Book Review: Mickey7 • Edward Ashton

“What difference does it make if he replaces them one by one, or if he replaces them all at once?”

About Mickey7

Series: Mickey7 (yes, it’s a series now) (as well as an upcoming movie, apparently)

Length: 288 pages

Genre: Science fiction

Released On: February 15, 2022

Book Description

The Martian meets Multiplicity in Edward Ashton’s high concept science fiction thriller, in which Mickey7, an “expendable,” refuses to let his replacement clone Mickey8 take his place.

Dying isn’t any fun…but at least it’s a living.

Mickey7 is an Expendable: a disposable employee on a human expedition sent to colonize the ice world Niflheim. Whenever there’s a mission that’s too dangerous—even suicidal—the crew turns to Mickey. After one iteration dies, a new body is regenerated with most of his memories intact. After six deaths, Mickey7 understands the terms of his deal…and why it was the only colonial position unfilled when he took it.

On a fairly routine scouting mission, Mickey7 goes missing and is presumed dead. By the time he returns to the colony base, surprisingly helped back by native life, Mickey7’s fate has been sealed. There’s a new clone, Mickey8, reporting for Expendable duties. The idea of duplicate Expendables is universally loathed, and if caught, they will likely be thrown into the recycler for protein.

Mickey7 must keep his double a secret from the rest of the colony. Meanwhile, life on Niflheim is getting worse. The atmosphere is unsuitable for humans, food is in short supply, and terraforming is going poorly. The native species are growing curious about their new neighbors, and that curiosity has Commander Marshall very afraid. Ultimately, the survival of both lifeforms will come down to Mickey7.

That is, if he can just keep from dying for good.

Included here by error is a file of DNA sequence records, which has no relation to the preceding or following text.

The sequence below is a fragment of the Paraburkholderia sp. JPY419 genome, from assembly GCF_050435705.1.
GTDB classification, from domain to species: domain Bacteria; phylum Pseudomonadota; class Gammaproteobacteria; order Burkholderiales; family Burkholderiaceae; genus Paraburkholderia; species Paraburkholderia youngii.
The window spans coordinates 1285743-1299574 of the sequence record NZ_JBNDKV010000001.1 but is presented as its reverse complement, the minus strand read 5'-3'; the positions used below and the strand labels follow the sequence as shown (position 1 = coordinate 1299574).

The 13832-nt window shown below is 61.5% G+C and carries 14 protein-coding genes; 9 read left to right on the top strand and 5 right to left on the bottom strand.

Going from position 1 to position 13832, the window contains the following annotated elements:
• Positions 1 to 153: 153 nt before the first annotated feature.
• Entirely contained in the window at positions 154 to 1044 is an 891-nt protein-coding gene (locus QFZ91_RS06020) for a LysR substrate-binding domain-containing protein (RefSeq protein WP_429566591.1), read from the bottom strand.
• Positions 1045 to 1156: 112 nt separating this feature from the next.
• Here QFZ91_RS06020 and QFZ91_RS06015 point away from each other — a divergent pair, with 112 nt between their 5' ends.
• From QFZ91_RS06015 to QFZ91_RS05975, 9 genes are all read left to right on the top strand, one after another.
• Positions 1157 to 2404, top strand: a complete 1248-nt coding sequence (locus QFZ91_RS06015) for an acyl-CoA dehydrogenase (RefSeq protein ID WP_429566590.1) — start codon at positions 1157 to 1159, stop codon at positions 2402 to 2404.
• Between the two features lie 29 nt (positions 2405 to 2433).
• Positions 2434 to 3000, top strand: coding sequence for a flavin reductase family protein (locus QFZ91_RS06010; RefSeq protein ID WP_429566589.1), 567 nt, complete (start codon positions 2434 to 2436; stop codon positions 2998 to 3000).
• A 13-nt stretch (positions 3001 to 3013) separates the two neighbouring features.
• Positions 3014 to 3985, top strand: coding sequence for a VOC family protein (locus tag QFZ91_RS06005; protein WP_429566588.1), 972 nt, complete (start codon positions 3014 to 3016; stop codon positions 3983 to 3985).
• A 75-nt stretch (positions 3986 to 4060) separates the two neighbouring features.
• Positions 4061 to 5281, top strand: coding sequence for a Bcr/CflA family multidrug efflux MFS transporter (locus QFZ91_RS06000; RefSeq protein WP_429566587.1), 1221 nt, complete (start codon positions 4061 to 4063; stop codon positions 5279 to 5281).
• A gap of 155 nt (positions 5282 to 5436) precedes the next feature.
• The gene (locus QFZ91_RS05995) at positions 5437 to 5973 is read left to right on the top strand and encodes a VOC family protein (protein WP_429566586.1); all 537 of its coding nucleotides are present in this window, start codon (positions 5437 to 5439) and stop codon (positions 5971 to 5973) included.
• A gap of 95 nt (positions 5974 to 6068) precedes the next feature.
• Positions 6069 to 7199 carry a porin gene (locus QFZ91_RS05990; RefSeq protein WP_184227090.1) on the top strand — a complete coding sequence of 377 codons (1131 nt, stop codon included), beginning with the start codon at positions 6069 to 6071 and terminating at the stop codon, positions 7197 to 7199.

My Review

Rating: 5 out of 5.

× 5 / 5 stars

So, like, I know that I said I’d read Children of Ragnarok next – and I am! But, this review has been languishing for a while – I read Mickey7 a few months ago (*cough* When-It-Came-Out-And-No-I-Don’t-Want-To-Talk-About–It* cough*), so I thought that it was finally time to release this.

Let’s get into how I felt about this book, because this book made me feel.


  • The Characters

The strongest aspect of this book was definitely the characters. Mickey Barnes, both 7 and 8, were both very compelling characters; though Mickey7 was our main protagonist, and the one whose POV we followed throughout the story.

I really liked Mickey, he was blunt and sassy, and he was a history major. A history major. Who doesn’t love that? Especially with how out of place it is in a sci-fi setting, wherein it’s just a tad useless. (Mickey realizes the irony, don’t worry.) In fact, his poorly chosen college major (sorry, all history majors. I sincerely promise I’m not dunking on you. I was very nearly a history major myself.) is the conduit to many of the events of the plot.

But the real highlight of Mickey’s character is definitely his personality. His sass is absolutely fantastic. Not only is it prevalent in his dialogue, but throughout his entire narration, as well. And it never gets old

I’m not the most sensitive person, but I’ve been alive long enough to figure out that telling a miserable person about how much worse things can be is usually a bad idea.